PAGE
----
FILE - In this May 1, 2018, file photo, Facebook CEO Mark Zuckerberg delivers the keynote speech at F8, Facebook’s developer conference, in San Jose, Calif. Sen. Richard Blumenthal, D-Conn., who heads the Senate Commerce subcommittee on consumer protection, called in a sharply worded letter Wednesday, Oct. 20, 2021, for Facebook founder, Zuckerberg, to testify before the panel on Instagram’s effects on children. (AP Photo/Marcio Jose Sanchez, File)

VIDEO: Facebook parent company Meta lays off 11,000 employees

Number represents 13% of entire Facebook, Instagram workforce

The rumors that Meta Platforms would be the next tech giant to slash staff came true Wednesday morning for Katie Apone, a Washington state-based Meta employee of five years.

Apone found a message from Meta waiting in her professional and personal email accounts. It said she was being laid off.

There was no explanation of why she was among the 11,000 employees who were laid off, Apone said. The cuts affected 13% of the Facebook and Instagram parent company’s total workforce and were the largest in Meta’s history.

Meta declined to disclose how many workers at its Seattle-area offices have been let go. The company has 8,800 employees at local offices, according to figures from the Puget Sound Business Journal. Meta had a total of 87,000 employees in September.

Based in Olalla, Kitsap County, Apone is permanently remote but previously worked at the Arbor Blocks location in Seattle’s South Lake Union neighborhood.

Apone only has access to her professional email, but she is locked out of other company systems and can’t communicate with colleagues outside of email. She said that Meta was a connected workplace that facilitated interactions with coworkers online. But being cut off from Workplace — Meta’s internal version of Facebook — left her isolated from colleagues who had become part of her life.

“Being locked out of everything today, it feels like I’m going through this big, scary thing,” she said.

Apone was a content designer and worked with advertising. Meta’s ad business is one of the most important drivers of revenue. It is also a source of revenue loss, Chief Executive Mark Zuckerberg said. This summer, the company posted its first quarterly revenue decline in history, followed by another, bigger decline in the fall.

“Unfortunately, this did not play out the way I expected,” Zuckerberg said in a statement. “Not only has online commerce returned to prior trends, but the macroeconomic downturn, increased competition and ads signal loss have caused our revenue to be much lower than I’d expected.”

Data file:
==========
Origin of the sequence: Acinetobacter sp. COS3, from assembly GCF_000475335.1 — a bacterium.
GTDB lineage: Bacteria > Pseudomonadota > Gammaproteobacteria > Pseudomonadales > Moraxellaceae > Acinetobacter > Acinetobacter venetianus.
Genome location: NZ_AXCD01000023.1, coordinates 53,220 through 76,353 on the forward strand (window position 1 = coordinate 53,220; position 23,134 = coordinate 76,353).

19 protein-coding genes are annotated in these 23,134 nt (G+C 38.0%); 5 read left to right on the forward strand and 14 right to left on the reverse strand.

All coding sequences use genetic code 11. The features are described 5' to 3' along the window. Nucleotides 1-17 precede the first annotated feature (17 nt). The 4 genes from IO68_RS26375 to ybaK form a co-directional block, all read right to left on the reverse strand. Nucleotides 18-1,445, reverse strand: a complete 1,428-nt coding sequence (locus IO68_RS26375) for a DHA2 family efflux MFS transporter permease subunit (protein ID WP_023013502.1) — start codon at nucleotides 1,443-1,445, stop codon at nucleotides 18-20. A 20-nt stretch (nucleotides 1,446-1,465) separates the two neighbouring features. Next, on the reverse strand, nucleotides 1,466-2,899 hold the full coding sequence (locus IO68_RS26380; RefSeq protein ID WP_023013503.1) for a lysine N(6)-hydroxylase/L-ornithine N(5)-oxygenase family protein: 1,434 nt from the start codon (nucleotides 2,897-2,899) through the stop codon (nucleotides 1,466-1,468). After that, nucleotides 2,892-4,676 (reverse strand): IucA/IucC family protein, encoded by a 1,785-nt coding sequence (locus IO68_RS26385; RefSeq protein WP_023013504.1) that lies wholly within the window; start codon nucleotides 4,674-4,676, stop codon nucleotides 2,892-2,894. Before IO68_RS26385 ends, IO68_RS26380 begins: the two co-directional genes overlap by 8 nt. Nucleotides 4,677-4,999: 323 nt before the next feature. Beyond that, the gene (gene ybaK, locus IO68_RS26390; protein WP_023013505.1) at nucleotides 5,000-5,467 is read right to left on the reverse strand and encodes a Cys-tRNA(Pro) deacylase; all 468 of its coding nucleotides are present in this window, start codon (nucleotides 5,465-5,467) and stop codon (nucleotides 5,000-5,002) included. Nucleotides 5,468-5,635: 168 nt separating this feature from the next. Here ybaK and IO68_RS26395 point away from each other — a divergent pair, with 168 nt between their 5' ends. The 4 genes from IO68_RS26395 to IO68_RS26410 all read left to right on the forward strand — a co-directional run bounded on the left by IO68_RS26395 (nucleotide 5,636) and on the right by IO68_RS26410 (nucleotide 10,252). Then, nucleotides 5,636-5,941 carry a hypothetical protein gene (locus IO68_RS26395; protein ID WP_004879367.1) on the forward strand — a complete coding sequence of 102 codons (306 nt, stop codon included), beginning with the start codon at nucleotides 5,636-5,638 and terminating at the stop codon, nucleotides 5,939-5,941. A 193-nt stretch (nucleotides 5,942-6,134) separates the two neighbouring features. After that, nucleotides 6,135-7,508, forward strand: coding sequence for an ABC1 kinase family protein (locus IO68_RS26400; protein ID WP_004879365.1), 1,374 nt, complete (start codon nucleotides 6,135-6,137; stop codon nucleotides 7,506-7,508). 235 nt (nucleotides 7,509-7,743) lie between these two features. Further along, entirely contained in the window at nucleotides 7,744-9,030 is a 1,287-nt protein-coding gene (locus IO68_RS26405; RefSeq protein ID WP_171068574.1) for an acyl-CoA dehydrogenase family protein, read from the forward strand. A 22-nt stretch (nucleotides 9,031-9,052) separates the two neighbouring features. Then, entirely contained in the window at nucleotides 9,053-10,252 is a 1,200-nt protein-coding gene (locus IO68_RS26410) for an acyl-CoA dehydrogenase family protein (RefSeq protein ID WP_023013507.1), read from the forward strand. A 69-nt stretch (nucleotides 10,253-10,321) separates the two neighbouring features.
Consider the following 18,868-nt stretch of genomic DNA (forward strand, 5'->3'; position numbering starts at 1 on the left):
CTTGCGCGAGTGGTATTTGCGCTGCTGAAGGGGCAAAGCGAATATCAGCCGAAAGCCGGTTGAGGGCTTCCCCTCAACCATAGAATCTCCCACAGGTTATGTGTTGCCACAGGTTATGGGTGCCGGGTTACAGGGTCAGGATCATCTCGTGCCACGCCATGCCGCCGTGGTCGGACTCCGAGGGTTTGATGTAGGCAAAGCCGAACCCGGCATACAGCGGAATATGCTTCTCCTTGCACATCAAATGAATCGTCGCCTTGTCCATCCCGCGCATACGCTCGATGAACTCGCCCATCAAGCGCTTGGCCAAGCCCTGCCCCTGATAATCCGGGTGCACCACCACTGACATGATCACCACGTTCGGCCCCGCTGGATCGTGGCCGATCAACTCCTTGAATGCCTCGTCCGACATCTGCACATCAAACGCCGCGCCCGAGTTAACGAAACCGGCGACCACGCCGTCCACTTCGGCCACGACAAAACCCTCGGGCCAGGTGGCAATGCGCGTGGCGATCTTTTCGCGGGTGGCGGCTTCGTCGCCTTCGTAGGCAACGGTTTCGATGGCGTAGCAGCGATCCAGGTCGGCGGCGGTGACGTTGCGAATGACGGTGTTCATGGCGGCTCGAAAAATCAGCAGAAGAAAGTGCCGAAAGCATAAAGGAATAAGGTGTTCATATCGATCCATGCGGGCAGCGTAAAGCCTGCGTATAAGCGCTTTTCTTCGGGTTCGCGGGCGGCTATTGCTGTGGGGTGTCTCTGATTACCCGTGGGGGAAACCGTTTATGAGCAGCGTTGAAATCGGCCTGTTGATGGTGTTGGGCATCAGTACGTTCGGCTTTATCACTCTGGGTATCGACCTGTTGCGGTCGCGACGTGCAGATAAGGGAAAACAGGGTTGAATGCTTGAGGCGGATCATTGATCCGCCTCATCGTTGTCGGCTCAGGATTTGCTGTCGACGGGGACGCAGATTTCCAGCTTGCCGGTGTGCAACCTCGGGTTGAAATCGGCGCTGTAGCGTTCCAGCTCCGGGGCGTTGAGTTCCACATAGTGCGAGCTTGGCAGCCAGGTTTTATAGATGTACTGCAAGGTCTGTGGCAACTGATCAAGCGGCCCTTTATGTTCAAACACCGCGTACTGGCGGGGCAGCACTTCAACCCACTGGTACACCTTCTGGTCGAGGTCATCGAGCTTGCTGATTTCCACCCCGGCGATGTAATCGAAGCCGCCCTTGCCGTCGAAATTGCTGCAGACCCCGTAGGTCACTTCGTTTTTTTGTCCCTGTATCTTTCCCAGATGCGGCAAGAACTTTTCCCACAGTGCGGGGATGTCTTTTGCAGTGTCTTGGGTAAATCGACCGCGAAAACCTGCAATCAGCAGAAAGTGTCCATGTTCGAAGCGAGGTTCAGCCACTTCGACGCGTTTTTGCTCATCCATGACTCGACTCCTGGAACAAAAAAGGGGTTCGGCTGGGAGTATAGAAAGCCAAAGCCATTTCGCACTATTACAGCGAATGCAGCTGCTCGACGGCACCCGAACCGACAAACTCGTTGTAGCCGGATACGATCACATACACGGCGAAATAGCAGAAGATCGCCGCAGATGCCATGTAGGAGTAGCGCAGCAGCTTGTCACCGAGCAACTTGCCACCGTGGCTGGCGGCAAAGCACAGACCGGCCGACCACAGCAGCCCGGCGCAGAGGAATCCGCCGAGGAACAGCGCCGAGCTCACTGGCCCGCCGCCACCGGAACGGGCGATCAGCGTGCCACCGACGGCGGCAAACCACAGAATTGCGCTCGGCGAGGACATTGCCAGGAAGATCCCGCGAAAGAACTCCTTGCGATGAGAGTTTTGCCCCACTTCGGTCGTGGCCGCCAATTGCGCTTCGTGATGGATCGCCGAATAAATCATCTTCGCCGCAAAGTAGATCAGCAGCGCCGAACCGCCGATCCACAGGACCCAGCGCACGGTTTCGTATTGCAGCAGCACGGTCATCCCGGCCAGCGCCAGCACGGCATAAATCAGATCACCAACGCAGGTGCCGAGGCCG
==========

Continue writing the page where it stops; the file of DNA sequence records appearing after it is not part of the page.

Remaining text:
Just as she found out about the coming layoffs from reading the news, she learned about how ads were affecting the business by news stories and earnings calls. Still, conversations about the business weren’t part of her work, she said. She and her team built advertising and content products for Meta’s business suite.

It is not yet known how many employees from the local offices will be affected. State officials said the company has not yet filed a Worker Adjustment and Retraining Notification. Washington state requires employers of more than 100 people to disclose layoffs in a WARN notice.

In his letter, Zuckerberg said Meta will cut its real estate footprint. This marked a shift from 2021, when Meta bought REI’s unused 400,000-square-foot headquarters for nearly $368 million in Bellevue.

At the time, Meta spokesperson Tracy Clayton said “the company’s offices are still vitally important to help accommodate anticipated growth and meet the needs of our employees that need or prefer to work from campus.”

It is unclear how Meta’s real estate slashing will affect the Seattle area. The company has offices in South Lake Union, Redmond and Bellevue.

Before the layoffs, Meta announced a hiring halt until the first quarter of 2023. Its stock has fallen more than 70% in 2022, trading at levels last seen seven years ago.

Meta reported accelerating revenue decline during its September earnings call. It cited challenging business conditions as the reason — a tough economy, losses in its advertising business and an expensive, low-return “metaverse” investment.

“I got this wrong, and I take responsibility for that,” Zuckerberg said in the statement.

Meta, like other social media companies, enjoyed a financial boost during the pandemic-lockdown era because more people stayed home and scrolled on their phones and computers. But as the lockdowns ended and people started going outside again, revenue growth began to falter.

Meta poured over $10 billion a year into the metaverse as it shifts its focus away from social media. Zuckerberg predicts the metaverse, an immersive digital universe, will eventually replace smartphones as the primary way people use technology.

“They are making a big bet on something that may not happen for another five to 10 years,” Forrester Research analyst J.P. Gownder said. “What they need to be doing is trying to solve some of their fundamental business problems. This (mass layoff) is only a stopgap.”

Although Meta has been hurt by broader economic trends that have curtailed spending on digital ads, the company’s challenges have been compounded by the rise of TikTok at the same time Zuckerberg is pouring billions into a metaverse that so far seems like a distant mirage, Grownder said.

Besides Meta, Twitter and Redfin have also announced layoffs affecting workers at Washington offices. Twitter announced mass layoffs that cut half its workforce, including 208 employees at its Seattle office. On Wednesday, Seattle-based Redfin announced total layoffs of 862 jobs, including 75 in Washington.

This report includes information from the Associated Press.

-By Renata Geraldo, The Seattle Times

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